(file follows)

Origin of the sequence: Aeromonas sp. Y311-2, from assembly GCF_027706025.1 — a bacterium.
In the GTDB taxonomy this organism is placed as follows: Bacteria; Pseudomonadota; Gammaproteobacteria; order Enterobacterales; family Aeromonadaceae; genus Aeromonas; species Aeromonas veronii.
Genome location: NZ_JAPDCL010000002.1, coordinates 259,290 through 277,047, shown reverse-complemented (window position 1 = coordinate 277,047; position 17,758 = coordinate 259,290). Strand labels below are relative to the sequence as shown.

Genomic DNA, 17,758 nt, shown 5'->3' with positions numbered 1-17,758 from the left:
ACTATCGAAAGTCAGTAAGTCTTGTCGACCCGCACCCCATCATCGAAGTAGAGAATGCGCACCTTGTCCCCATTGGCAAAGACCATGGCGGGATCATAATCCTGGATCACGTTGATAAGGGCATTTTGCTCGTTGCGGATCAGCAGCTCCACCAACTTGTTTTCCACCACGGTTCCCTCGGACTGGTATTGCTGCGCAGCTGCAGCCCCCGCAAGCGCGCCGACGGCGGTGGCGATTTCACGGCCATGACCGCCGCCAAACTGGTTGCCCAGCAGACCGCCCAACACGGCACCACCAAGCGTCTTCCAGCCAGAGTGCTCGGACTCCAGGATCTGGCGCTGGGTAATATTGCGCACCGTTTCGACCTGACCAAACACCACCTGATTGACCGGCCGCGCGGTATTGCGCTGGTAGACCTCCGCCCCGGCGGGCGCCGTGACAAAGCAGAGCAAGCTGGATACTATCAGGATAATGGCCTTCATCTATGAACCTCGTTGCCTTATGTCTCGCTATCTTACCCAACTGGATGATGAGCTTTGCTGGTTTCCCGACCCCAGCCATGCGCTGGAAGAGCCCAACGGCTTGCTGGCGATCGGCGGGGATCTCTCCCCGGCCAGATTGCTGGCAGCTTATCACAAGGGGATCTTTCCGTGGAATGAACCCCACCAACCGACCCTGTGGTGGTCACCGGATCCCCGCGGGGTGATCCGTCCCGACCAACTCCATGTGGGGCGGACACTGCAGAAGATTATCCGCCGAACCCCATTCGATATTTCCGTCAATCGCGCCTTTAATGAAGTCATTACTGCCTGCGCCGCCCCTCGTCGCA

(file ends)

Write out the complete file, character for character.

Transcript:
Origin of the sequence: Aeromonas sp. Y311-2, from assembly GCF_027706025.1 — a bacterium.
In the GTDB taxonomy this organism is placed as follows: Bacteria; Pseudomonadota; Gammaproteobacteria; order Enterobacterales; family Aeromonadaceae; genus Aeromonas; species Aeromonas veronii.
Genome location: NZ_JAPDCL010000002.1, coordinates 259,290 through 277,047, shown reverse-complemented (window position 1 = coordinate 277,047; position 17,758 = coordinate 259,290). Strand labels below are relative to the sequence as shown.

Genomic DNA, 17,758 nt, shown 5'->3' with positions numbered 1-17,758 from the left:
ACTATCGAAAGTCAGTAAGTCTTGTCGACCCGCACCCCATCATCGAAGTAGAGAATGCGCACCTTGTCCCCATTGGCAAAGACCATGGCGGGATCATAATCCTGGATCACGTTGATAAGGGCATTTTGCTCGTTGCGGATCAGCAGCTCCACCAACTTGTTTTCCACCACGGTTCCCTCGGACTGGTATTGCTGCGCAGCTGCAGCCCCCGCAAGCGCGCCGACGGCGGTGGCGATTTCACGGCCATGACCGCCGCCAAACTGGTTGCCCAGCAGACCGCCCAACACGGCACCACCAAGCGTCTTCCAGCCAGAGTGCTCGGACTCCAGGATCTGGCGCTGGGTAATATTGCGCACCGTTTCGACCTGACCAAACACCACCTGATTGACCGGCCGCGCGGTATTGCGCTGGTAGACCTCCGCCCCGGCGGGCGCCGTGACAAAGCAGAGCAAGCTGGATACTATCAGGATAATGGCCTTCATCTATGAACCTCGTTGCCTTATGTCTCGCTATCTTACCCAACTGGATGATGAGCTTTGCTGGTTTCCCGACCCCAGCCATGCGCTGGAAGAGCCCAACGGCTTGCTGGCGATCGGCGGGGATCTCTCCCCGGCCAGATTGCTGGCAGCTTATCACAAGGGGATCTTTCCGTGGAATGAACCCCACCAACCGACCCTGTGGTGGTCACCGGATCCCCGCGGGGTGATCCGTCCCGACCAACTCCATGTGGGGCGGACACTGCAGAAGATTATCCGCCGAACCCCATTCGATATTTCCGTCAATCGCGCCTTTAATGAAGTCATTACTGCCTGCGCCGCCCCTCGTCGCA